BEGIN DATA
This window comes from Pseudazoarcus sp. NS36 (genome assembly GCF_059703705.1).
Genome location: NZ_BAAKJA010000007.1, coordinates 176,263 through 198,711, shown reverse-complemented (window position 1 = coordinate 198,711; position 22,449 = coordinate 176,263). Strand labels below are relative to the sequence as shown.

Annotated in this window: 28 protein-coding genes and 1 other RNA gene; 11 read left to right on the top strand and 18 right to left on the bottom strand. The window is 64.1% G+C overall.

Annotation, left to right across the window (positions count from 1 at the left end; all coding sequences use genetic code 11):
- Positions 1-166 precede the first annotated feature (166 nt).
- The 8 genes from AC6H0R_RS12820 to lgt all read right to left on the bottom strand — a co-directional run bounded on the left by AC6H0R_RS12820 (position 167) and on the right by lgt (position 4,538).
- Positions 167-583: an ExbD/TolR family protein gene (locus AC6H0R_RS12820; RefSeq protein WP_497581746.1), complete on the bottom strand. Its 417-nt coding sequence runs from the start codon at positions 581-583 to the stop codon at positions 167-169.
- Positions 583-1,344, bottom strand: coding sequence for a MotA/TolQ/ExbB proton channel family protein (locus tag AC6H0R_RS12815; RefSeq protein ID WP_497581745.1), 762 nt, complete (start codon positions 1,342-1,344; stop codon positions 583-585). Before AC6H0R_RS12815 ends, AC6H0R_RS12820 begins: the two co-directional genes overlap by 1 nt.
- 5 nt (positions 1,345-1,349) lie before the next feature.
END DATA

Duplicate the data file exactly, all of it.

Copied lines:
This window comes from Pseudazoarcus sp. NS36 (genome assembly GCF_059703705.1).
Genome location: NZ_BAAKJA010000007.1, coordinates 176,263 through 198,711, shown reverse-complemented (window position 1 = coordinate 198,711; position 22,449 = coordinate 176,263). Strand labels below are relative to the sequence as shown.

Annotated in this window: 28 protein-coding genes and 1 other RNA gene; 11 read left to right on the top strand and 18 right to left on the bottom strand. The window is 64.1% G+C overall.

Annotation, left to right across the window (positions count from 1 at the left end; all coding sequences use genetic code 11):
- Positions 1-166 precede the first annotated feature (166 nt).
- The 8 genes from AC6H0R_RS12820 to lgt all read right to left on the bottom strand — a co-directional run bounded on the left by AC6H0R_RS12820 (position 167) and on the right by lgt (position 4,538).
- Positions 167-583: an ExbD/TolR family protein gene (locus AC6H0R_RS12820; RefSeq protein WP_497581746.1), complete on the bottom strand. Its 417-nt coding sequence runs from the start codon at positions 581-583 to the stop codon at positions 167-169.
- Positions 583-1,344, bottom strand: coding sequence for a MotA/TolQ/ExbB proton channel family protein (locus tag AC6H0R_RS12815; RefSeq protein ID WP_497581745.1), 762 nt, complete (start codon positions 1,342-1,344; stop codon positions 583-585). Before AC6H0R_RS12815 ends, AC6H0R_RS12820 begins: the two co-directional genes overlap by 1 nt.
- 5 nt (positions 1,345-1,349) lie before the next feature.